Detection of the 511 keV Galactic position annihilation line with COSI. (arXiv:1912.00110v1 [astro-ph.HE])

Detection of the 511 keV Galactic position annihilation line with COSI. (arXiv:1912.00110v1 [astro-ph.HE])
<a href="http://arxiv.org/find/astro-ph/1/au:+Kierans_C/0/1/0/all/0/1">Carolyn A. Kierans</a>, <a href="http://arxiv.org/find/astro-ph/1/au:+Boggs_S/0/1/0/all/0/1">Steven E. Boggs</a>, <a href="http://arxiv.org/find/astro-ph/1/au:+Zoglauer_A/0/1/0/all/0/1">Andreas Zoglauer</a>, <a href="http://arxiv.org/find/astro-ph/1/au:+Lowell_A/0/1/0/all/0/1">Alex W. Lowell</a>, <a href="http://arxiv.org/find/astro-ph/1/au:+Sleator_C/0/1/0/all/0/1">Clio C. Sleator</a>, <a href="http://arxiv.org/find/astro-ph/1/au:+Beechert_J/0/1/0/all/0/1">Jacqueline Beechert</a>, <a href="http://arxiv.org/find/astro-ph/1/au:+Brandt_T/0/1/0/all/0/1">Terri J. Brandt</a>, <a href="http://arxiv.org/find/astro-ph/1/au:+Jean_P/0/1/0/all/0/1">Pierre Jean</a>, <a href="http://arxiv.org/find/astro-ph/1/au:+Lazar_H/0/1/0/all/0/1">Hadar Lazar</a>, <a href="http://arxiv.org/find/astro-ph/1/au:+Roberts_J/0/1/0/all/0/1">Jarred M. Roberts</a>, <a href="http://arxiv.org/find/astro-ph/1/au:+Siegert_T/0/1/0/all/0/1">Thomas Siegert</a>, <a href="http://arxiv.org/find/astro-ph/1/au:+Tomsick_J/0/1/0/all/0/1">John A. Tomsick</a>, <a href="http://arxiv.org/find/astro-ph/1/au:+Ballmoos_P/0/1/0/all/0/1">Peter von Ballmoos</a>

The signature of positron annihilation, namely the 511 keV $gamma$-ray line,
was first detected coming from the direction of the Galactic center in the
1970’s, but the source of Galactic positrons still remains a puzzle. The
measured flux of the annihilation corresponds to an intense, probably steady,
source of positron production, with an annihilation rate on the order of
$sim10^{43}$~e$^{+}$/s. The 511 keV emission is the strongest diffuse
$gamma$-ray line signal and it shows a concentration towards the Galactic
center region. An additional low-surface brightness component is aligned with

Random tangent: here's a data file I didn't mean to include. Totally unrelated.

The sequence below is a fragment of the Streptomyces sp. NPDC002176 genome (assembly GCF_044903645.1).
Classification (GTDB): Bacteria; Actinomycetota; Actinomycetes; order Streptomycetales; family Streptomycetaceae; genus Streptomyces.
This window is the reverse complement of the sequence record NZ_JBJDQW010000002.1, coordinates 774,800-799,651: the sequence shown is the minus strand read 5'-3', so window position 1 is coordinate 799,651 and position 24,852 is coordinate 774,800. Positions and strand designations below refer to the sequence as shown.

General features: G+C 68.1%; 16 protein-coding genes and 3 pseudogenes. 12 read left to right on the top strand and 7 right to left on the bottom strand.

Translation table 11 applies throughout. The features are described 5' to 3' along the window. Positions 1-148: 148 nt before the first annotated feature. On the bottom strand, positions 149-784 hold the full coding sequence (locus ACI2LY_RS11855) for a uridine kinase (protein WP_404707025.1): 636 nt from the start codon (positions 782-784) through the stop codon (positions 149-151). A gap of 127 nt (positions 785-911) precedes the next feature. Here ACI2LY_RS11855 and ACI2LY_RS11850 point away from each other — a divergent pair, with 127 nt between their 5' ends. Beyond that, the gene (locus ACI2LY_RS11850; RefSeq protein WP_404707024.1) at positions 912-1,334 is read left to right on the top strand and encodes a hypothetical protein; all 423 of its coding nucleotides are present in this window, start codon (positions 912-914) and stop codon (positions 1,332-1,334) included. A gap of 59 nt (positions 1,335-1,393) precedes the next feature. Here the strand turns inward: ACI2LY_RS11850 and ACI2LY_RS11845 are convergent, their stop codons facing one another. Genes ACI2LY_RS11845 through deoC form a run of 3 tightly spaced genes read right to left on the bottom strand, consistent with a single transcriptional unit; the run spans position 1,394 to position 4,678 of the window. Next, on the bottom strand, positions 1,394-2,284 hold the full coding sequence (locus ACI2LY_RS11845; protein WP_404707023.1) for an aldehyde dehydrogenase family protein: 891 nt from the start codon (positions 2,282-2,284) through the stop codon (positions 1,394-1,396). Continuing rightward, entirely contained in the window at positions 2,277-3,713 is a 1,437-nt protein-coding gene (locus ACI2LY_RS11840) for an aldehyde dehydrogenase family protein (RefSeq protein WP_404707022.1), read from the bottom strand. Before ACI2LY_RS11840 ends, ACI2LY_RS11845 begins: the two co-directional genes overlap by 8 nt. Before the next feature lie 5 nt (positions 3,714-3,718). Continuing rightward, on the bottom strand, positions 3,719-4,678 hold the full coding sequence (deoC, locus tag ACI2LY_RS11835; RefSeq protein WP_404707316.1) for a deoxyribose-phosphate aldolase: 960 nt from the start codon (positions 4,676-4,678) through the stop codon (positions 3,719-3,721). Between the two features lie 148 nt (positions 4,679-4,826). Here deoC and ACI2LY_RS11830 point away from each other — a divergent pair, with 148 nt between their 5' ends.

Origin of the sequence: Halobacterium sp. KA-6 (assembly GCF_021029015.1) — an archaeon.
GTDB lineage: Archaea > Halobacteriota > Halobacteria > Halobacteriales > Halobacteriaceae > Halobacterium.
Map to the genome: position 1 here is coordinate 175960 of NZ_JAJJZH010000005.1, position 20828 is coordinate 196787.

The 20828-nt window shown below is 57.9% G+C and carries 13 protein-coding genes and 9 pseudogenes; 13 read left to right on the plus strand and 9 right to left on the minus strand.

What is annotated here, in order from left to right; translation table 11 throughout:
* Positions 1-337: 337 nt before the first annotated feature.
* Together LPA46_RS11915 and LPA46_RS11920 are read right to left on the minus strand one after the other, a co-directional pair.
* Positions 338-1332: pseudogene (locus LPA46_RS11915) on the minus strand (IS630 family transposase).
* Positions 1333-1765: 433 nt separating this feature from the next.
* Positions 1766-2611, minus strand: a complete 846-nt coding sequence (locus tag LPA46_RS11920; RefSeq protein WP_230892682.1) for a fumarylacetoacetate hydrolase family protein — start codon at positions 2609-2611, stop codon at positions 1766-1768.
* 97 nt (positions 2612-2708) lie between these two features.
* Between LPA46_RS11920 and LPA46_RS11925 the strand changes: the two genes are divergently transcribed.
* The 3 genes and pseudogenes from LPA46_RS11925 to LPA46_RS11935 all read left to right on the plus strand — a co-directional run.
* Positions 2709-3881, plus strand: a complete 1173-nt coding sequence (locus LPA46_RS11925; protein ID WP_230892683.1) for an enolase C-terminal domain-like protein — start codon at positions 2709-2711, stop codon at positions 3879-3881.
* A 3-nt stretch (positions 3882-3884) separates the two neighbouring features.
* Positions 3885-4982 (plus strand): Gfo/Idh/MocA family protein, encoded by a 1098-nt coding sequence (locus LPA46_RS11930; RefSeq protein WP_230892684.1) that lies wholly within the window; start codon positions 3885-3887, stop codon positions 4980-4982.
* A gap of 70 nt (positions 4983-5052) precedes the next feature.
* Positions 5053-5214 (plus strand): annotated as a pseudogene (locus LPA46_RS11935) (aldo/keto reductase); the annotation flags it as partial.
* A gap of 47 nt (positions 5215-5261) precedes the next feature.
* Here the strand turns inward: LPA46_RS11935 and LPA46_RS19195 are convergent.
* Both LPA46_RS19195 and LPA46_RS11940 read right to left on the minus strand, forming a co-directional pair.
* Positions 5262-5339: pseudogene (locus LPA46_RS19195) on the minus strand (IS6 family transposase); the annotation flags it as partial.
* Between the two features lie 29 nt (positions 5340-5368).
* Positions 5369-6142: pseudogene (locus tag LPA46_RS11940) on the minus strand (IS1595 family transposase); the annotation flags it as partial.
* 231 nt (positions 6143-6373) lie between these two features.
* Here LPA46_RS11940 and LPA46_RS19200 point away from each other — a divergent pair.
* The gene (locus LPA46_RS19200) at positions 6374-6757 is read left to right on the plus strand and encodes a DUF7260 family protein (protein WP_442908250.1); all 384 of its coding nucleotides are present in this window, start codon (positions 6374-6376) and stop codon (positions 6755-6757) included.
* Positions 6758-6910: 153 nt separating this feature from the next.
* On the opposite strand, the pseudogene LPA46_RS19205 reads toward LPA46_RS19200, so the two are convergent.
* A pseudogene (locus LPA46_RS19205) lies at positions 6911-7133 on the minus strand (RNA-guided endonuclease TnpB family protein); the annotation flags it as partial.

the Galactic disk; however, the morphology of the latter is not well
constrained. The Compton Spectrometer and Imager (COSI) is a balloon-borne soft
$gamma$-ray (0.2–5 MeV) telescope designed to perform wide-field imaging and
high-resolution spectroscopy. One of its major goals is to further our
understanding of Galactic positrons. COSI had a 46-day balloon flight in
May-July 2016 from Wanaka, New Zealand, and here we report on the detection and
spectral analyses of the 511 keV emission from those observations. To isolate
the Galactic positron annihilation emission from instrumental background, we
have developed a technique to separate celestial signals utilizing the COMPTEL
Data Space. With this method, we find a 7.2$sigma$ detection of the 511 keV
line. We find that the spatial distribution is not consistent with a single
point source, and it appears to be broader than what has been previously
reported.

The signature of positron annihilation, namely the 511 keV $gamma$-ray line,
was first detected coming from the direction of the Galactic center in the
1970’s, but the source of Galactic positrons still remains a puzzle. The
measured flux of the annihilation corresponds to an intense, probably steady,
source of positron production, with an annihilation rate on the order of
$sim10^{43}$~e$^{+}$/s. The 511 keV emission is the strongest diffuse
$gamma$-ray line signal and it shows a concentration towards the Galactic
center region. An additional low-surface brightness component is aligned with
the Galactic disk; however, the morphology of the latter is not well
constrained. The Compton Spectrometer and Imager (COSI) is a balloon-borne soft
$gamma$-ray (0.2–5 MeV) telescope designed to perform wide-field imaging and
high-resolution spectroscopy. One of its major goals is to further our
understanding of Galactic positrons. COSI had a 46-day balloon flight in
May-July 2016 from Wanaka, New Zealand, and here we report on the detection and
spectral analyses of the 511 keV emission from those observations. To isolate
the Galactic positron annihilation emission from instrumental background, we
have developed a technique to separate celestial signals utilizing the COMPTEL
Data Space. With this method, we find a 7.2$sigma$ detection of the 511 keV
line. We find that the spatial distribution is not consistent with a single
point source, and it appears to be broader than what has been previously
reported.

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